And so what we’re wanting to do is remove barriers that people might trip over, whether through misunderstanding or just other blind spots that people might trip over in order for them to be able to confront the living Lord Jesus Christ himself. And so I’m pulling from some places in the New Testament where I think contextualization is happening not just in Acts, but also 1 Corinthians 1. Jews seek signs. Greeks look for wisdom. But Paul kind of subversively says, “Yeah, and they’re not wrong to be looking for those things, but they’re looking for them in the wrong places.” Actually, the real power that the Jews are looking for and the real wisdom that the Greeks are looking for is found in this message, which seems like foolishness and weakness to the world.

And so yeah, I think in modern Western culture, I think things have changed so quickly in recent decades where if we were having this conversation even 10 years ago, 15 years ago, I think we would’ve been able to assume more common understanding on the part of those that we encounter in our everyday lives. In other words, we could assume that they’re coming into a gospel conversation somewhat furnished mentally. They have the mental furniture to understand, okay, there is objective truth, there’s right and wrong, there’s an afterlife, things like that. Whereas now evangelism is not so much connecting the dots that are already there for people. It’s actually putting those dots on their mental map for the first time. And so you have to start further back.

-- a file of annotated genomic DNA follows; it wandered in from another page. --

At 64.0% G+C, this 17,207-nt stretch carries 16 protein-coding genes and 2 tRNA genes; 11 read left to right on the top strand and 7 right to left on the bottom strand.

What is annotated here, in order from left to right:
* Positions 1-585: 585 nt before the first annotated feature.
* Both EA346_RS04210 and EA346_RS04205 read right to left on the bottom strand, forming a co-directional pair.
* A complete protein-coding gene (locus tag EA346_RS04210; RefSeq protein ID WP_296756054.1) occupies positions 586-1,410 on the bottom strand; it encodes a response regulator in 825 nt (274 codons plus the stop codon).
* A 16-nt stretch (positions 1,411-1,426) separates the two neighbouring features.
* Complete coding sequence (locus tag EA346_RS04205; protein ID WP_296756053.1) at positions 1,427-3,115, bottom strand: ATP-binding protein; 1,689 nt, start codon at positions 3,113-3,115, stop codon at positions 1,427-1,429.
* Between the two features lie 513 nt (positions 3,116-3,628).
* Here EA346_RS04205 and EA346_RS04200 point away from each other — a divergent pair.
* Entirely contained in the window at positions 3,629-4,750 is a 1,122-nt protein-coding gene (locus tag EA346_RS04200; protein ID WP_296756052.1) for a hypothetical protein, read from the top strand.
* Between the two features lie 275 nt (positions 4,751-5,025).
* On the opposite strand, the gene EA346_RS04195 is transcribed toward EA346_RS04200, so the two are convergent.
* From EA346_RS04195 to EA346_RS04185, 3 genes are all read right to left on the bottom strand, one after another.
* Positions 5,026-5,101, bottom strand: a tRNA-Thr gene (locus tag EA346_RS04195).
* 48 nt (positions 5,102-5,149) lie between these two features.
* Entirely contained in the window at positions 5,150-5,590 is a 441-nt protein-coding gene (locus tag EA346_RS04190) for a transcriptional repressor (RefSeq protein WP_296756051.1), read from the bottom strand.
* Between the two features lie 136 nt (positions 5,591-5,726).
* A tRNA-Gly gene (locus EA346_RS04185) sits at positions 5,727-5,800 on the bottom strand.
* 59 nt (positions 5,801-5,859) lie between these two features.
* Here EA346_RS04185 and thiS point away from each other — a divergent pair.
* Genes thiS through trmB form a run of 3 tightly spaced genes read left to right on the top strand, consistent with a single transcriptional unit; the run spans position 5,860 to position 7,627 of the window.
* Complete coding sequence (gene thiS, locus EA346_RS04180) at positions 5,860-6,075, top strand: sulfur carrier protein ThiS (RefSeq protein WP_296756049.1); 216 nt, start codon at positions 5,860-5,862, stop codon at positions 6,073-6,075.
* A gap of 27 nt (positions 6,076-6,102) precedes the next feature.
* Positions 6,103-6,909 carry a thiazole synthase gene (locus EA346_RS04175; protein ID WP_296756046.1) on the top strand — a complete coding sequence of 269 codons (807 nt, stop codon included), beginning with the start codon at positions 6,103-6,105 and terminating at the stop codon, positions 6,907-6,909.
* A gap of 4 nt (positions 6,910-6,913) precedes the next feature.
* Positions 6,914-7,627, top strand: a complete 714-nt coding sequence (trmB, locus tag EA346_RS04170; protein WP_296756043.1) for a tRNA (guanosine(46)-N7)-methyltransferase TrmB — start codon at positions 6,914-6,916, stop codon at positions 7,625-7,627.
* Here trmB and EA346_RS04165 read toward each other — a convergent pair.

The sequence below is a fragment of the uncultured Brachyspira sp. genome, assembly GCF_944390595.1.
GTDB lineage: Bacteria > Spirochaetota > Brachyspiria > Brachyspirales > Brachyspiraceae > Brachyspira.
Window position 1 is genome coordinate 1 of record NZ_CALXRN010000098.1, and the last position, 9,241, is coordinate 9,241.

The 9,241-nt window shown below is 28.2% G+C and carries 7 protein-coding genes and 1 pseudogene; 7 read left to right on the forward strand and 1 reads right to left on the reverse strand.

Andrew Marcus:

Yeah, that’s huge. It’s like you need to provide the furniture, that it’s an empty room.

Matt Smethurst:

Absolutely. Yeah.

Andrew Marcus:

Yeah. Wow, that’s such a relevant thing in our culture today. I feel that’s such an important word. Check your context. That’s so huge. Love the lost is number three.

Matt Smethurst:

Yeah. I already mentioned that I think lovelessness is an even greater obstacle to our faithfulness and evangelism than fear. But what I’m trying to do in this chapter is talk about two ditches, two ways that we can get this wrong. And it has to do with two different approaches to evangelism. So one would be what’s sometimes called friendship evangelism or relational evangelism where you’re really only sharing Christ with those you know. The other approach would be what’s sometimes called contact evangelism, where you’re striking up spiritual conversations with strangers. And I kind of am trying to show from scripture that both have warrant, and we should avoid assuming that only one of those approaches is valid, but both also have dangers. The danger, as you kind of alluded to earlier, Andrew, when you’re sharing the gospel with someone you know, there is a greater felt risk of rejection. And so the danger with relational or friendship evangelism is that it never turns into actual evangelism. You just keep befriending, befriending, befriending, but you never confront them with the demands of Christ.